yes, you can. transfer is done by a process called reciprocity. the instructions on how to do this are detailed in the california "aide and technician certification facts" booklet on pages 6 and 7 (pages 12 and 13 of the pdf file). this booklet can be downloaded online from a pdf file here (http://www.dhs.ca.gov/lnc/download/c...ationfacts.pdf
) you can also link into it from the nurse aid registry home page (http://www.dhs.ca.gov/lnc/cert/default.htm
). this is a copy of what the booklet says:
hope this is the information you were looking for. good luck to you.
with implementation of the omnibus budget reconciliation act (obra) for nurse assistant training requirements in april 1992, california was instructed by the health care financing administration to offer nurse assistant certification to anyone who is listed on any state's nurse assistant registry as:
- in "good standing" (having no findings of abuse, neglect, or misappropriation of residents' property) and
- "active" (maintained on the state nurse assistant registry as having met the obra training requirements and having provided nursing services at least one day, for pay, in the previous 24 months).
reciprocity applicants, who have been verified by the prospective employer with the respective state's registry (see page 20) as meeting federal requirements in the united states, should submit the following to atcs:
- a completed hs-283b application form (http://www.dhs.ca.gov/publications/forms/pdf/hs283b.pdf);
- a copy of their state-issued certificate (this is not mandatory but they must indicate the state in which they are certified);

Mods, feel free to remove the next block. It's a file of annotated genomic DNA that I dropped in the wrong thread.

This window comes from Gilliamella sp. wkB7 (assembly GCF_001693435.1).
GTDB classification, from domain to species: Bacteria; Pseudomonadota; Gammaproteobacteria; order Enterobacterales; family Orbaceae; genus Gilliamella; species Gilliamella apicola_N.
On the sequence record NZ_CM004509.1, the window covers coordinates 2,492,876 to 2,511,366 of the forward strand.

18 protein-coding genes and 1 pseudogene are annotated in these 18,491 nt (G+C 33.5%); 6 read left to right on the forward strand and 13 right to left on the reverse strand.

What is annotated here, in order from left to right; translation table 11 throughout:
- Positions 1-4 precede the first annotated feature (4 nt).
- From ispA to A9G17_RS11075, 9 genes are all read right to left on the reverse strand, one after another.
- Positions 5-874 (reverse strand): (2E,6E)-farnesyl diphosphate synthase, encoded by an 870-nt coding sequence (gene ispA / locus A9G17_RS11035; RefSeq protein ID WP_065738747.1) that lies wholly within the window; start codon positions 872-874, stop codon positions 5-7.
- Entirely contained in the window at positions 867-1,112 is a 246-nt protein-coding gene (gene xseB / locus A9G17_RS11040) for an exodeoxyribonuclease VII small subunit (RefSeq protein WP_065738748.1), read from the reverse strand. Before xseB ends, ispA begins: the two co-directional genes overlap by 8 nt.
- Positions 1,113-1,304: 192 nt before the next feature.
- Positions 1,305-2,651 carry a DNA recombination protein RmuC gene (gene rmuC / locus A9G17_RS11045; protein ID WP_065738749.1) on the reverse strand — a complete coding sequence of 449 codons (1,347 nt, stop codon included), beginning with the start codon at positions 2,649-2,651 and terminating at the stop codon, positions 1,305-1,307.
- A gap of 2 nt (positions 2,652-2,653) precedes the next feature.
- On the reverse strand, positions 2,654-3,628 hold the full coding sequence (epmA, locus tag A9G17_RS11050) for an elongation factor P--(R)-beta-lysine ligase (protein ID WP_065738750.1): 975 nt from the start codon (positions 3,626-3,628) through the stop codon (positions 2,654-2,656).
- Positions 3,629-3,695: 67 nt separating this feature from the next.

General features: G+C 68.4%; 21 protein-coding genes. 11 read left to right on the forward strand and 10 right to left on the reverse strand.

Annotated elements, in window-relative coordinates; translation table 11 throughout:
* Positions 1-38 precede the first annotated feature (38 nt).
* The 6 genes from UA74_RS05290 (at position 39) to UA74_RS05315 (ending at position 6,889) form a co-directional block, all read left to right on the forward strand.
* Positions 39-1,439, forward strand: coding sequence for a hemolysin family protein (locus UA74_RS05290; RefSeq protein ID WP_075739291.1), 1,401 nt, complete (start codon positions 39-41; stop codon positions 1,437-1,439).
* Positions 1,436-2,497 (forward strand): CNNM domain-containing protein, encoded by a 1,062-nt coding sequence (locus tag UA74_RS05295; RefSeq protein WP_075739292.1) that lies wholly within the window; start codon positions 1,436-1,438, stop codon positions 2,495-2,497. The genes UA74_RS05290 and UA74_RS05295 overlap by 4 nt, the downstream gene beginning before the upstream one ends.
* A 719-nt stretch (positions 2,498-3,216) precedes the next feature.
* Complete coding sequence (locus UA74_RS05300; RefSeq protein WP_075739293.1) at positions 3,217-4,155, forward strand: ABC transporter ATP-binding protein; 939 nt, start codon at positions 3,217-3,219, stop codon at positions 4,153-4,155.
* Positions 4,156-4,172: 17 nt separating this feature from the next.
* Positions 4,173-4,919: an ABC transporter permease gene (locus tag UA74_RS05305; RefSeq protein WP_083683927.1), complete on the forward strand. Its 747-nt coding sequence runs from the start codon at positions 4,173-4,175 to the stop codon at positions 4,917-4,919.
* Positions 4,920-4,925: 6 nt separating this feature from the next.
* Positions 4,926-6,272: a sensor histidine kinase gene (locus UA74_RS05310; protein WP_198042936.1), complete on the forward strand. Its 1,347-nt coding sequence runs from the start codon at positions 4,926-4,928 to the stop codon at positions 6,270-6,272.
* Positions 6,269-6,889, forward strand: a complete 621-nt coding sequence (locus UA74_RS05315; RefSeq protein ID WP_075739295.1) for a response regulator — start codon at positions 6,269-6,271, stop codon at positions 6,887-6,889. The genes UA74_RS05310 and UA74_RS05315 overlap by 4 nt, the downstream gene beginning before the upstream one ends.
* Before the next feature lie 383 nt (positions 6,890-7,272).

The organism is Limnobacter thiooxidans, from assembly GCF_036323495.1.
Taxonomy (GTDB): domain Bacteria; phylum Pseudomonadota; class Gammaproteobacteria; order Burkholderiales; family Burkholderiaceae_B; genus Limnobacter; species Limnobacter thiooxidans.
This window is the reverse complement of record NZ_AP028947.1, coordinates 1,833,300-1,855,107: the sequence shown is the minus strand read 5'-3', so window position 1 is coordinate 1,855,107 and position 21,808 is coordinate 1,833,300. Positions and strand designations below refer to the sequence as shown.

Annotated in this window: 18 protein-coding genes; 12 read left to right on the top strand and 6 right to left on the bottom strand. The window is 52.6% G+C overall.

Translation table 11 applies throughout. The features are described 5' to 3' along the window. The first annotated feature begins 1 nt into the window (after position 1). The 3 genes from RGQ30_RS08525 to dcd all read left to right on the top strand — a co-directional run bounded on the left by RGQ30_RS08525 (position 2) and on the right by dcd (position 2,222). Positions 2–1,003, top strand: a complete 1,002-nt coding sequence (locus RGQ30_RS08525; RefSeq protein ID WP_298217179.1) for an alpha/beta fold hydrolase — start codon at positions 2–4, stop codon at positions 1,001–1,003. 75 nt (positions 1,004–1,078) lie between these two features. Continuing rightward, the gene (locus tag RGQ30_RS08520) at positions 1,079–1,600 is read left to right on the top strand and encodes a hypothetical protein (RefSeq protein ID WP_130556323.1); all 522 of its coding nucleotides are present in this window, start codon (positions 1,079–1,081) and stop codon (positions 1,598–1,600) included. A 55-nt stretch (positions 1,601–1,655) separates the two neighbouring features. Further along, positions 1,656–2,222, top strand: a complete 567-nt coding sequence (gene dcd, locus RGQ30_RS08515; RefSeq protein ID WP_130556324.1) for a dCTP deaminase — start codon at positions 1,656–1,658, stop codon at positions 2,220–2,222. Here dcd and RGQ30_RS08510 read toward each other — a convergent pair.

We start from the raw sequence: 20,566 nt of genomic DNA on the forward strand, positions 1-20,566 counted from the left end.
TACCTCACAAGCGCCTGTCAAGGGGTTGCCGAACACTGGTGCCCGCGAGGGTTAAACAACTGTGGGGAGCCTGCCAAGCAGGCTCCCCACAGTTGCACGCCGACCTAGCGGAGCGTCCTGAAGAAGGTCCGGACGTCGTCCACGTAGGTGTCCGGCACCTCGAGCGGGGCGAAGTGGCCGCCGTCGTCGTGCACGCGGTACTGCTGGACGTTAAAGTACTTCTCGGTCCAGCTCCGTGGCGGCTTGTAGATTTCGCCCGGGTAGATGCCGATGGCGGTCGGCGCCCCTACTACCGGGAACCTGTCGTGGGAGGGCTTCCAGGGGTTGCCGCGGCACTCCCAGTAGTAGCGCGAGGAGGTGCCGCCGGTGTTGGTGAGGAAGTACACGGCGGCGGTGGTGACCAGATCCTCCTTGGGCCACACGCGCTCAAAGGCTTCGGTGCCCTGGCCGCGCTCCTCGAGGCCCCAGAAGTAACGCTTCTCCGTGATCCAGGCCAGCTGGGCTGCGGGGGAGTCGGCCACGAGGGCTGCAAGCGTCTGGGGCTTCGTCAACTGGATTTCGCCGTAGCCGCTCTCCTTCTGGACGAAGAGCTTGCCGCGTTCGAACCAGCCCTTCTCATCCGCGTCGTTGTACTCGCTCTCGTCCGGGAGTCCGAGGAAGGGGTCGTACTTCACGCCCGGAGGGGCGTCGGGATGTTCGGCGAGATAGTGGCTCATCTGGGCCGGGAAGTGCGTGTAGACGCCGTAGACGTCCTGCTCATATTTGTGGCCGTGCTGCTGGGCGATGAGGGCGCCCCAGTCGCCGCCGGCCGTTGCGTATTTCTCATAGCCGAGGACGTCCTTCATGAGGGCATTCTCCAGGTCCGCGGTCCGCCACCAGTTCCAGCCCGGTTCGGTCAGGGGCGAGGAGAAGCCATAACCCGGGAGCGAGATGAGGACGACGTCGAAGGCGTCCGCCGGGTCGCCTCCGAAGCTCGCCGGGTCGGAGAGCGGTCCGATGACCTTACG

- proof they have worked providing nursing services at least one day for pay in the last two years (this is only required if they received their certificate more than two years ago);
- a copy of the completed bcii 8016 live scan form, (see page 19). you must wait until you move to california to obtain fingerprints through this method. fingerprint cards are not acceptable.
reciprocity applicants may work as cnas (unless they receive a letter of denial from atcs) if the facility
- has verified the applicant is on the respective state's registry in good standing and has active status. some states do not provide information regarding "status." in those states, as long as the name is listed, the cna is considered "active."
- has proof that the applicant has worked at least one day for pay providing nursing services in the last 24 months.
- has proof that the cna has applied to atcs for certification.
reciprocity applicants may not
work as cnas if:
- they do not have "active" status on their respective states' registries and are unable to get their certificates or registry status reactivated in their previous state.
- their certificates or registry status have been expired or inactive for less than two years. these applicants may be allowed to take the competency evaluation in california without having to retrain by following the "equivalency applicant" instructions on page 6. (after these applicants have passed the competency evaluation, they may work unless they receive a denial letter from atcs.)
- their certificates or registry status have been inactive for more than two years in their respective states. these applicants must retrain and successfully complete the competency evaluation to receive a california nurse assistant certificate. (after these applicants have passed the competency evaluation, they may work pending receipt of a certificate or denial letter.)